To that end, what I plan to do this Lent is to continue to listen and learn about the ways that I, as an American Christian, have aided and abetted evil in our world, and to consider how I might concretely act to adopt restorative practices. For me, my complicity in the sins of racism and anti-semitism are weighing on my heart. In order to place myself in a position to learn, I’m currently reading How to Fight Anti-Semitism by Bari Weiss and am planning to read Austin Channing Brown’s I’m Still Here. After reading and listening to these voices, I hope to consider what actions I can take in order to do my part to begin to make amends. For example, I’ve been meaning to give financially to the Equal Justice Initiative for years, an organization which works to address mass incarceration and racial inequality in the justice system. Perhaps it’s time for me to “get around” to taking action.”
—Erica Olson-Bang, Ph.D., ministry intern at St. Thomas’ Episcopal Church in Hamilton
Re-examining our relationship with God’s creation
“We’ll be focusing on Creation Care at Lent this year and plan to use some of the resources here from Earth Ministry>”
—The Rev. Jon White, rector of St. Luke’s Episcopal Church in Camillus
Bread and Wine: Readings for Lent and Easter
“This could be used for a discussion group, but our household is using it as an evening reflection for the time of Lent through Holy Week. Aptly entitled Bread and Wine: Readings for Lent and Easter, the selections are short, could be read separately or shared aloud. There are a battalion of amazing writers of Christian literature in this volume,many well known, and the writings come from a vast time span. Each entry is a prayer within itself, and as we read to one another and listen to one another we explore the opportunities of Lent for self-examination and spiritual renewal.”
—The Rev. Shelly Banner, deacon serving St. Matthew’s Episcopal Church in Liverpool
Virtual Lent and Holy Week Retreat with the Rev. Bill Redfield
“I will be taking a Virtual Lent and Holy Week Retreat that will begin on Ash Wednesday, February 26 and run through Easter Sunday, April 12. This retreat is offered by The Rev. William Redfield, a priest of our diocese who most recently served as rector of Trinity Church in Fayetteville. You can get details about the retreat in this invitation or on Bill’s website, williamredfield.com>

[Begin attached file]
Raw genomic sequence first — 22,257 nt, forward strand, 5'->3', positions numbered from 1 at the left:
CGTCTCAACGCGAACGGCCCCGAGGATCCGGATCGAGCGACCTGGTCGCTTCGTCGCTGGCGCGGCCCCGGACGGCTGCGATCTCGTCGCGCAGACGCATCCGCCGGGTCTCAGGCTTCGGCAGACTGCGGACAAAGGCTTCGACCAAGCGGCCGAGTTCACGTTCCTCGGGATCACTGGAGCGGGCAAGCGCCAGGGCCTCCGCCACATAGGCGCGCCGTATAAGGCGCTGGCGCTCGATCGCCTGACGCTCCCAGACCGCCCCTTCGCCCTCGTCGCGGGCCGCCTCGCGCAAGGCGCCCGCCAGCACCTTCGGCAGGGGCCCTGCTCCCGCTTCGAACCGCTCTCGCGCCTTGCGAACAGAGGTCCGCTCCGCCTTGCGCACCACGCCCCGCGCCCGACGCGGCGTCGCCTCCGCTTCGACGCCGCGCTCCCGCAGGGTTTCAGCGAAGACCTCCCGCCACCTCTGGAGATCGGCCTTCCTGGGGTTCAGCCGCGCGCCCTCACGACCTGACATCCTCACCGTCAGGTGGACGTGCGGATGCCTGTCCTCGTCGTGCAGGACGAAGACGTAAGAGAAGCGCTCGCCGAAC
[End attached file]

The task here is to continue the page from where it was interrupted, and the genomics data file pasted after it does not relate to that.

I took Bill’s virtual Holy Week last year and found it to be a way to strengthen my relationship with God, so much that I then I participated in his online Advent retreat in December. Now I look forward to the Virtual Lent and Holy Week Retreat building upon the journey I’ve started.
Based on Bill’s two previous virtual retreats, I’d expect this Lent and Holy Week Retreat to include praying, listening to recorded readings and reflections, music and movement, and Zoom meetings to connect with other participants to share your journey.”
—Cathy Hobart, diocesan controller
Sadhana, a Way to God: Christian Exercises in Eastern Form
“My Lenten devotional this year is rereading the book Sadhana, a Way to God: Christian Exercises in Eastern Form by Anthony de Mello. This book engages the reader in the practice of meditation as a meaningful expression of Christian prayer. Mediation has a long history in Christianity, which is often overlooked outside of the Christian monastic setting.
Sadhana is filled with exercises allowing the reader to meditate and experience the presence of God without complicating when words aren’t necessary.
Most devotional prayer often leans heavily on words, almost like we are sending a letter or an email to God. Christian meditation outlined in Sadhana really encourages just dwelling in and communing with God the Father in silence, opening your heart to Him and allowing yourself to “just be” in His presence.
There’s an effortlessness and connectivity that a person can experience by this method that, I personally, haven’t through traditional devotional prayer. Like spending time with a parent, friend, or partner— no words need to be said, there’s a gift of togetherness rooted in the silence.
I can imagine Jesus using meditative prayer like this when He spent 40 days in the wilderness. God already knows what’s on our hearts in this Lenten season, so we don’t always have to plead our case, we just have to open ourselves to God’s solutions. This Lenten season I’m hoping to draw closer to God, listen more, and dwell with God in His silence and peace through meditation.”
—John Gillmeister, member of St. Stephen’s Episcopal Church in New Hartford
How will you observe Lent in 2020?
Explore even more resources for Lent at episcopalchurch.org. But before you go, drop a comment and tell us about your favorite Lenten resource or your plans for Lent 2020!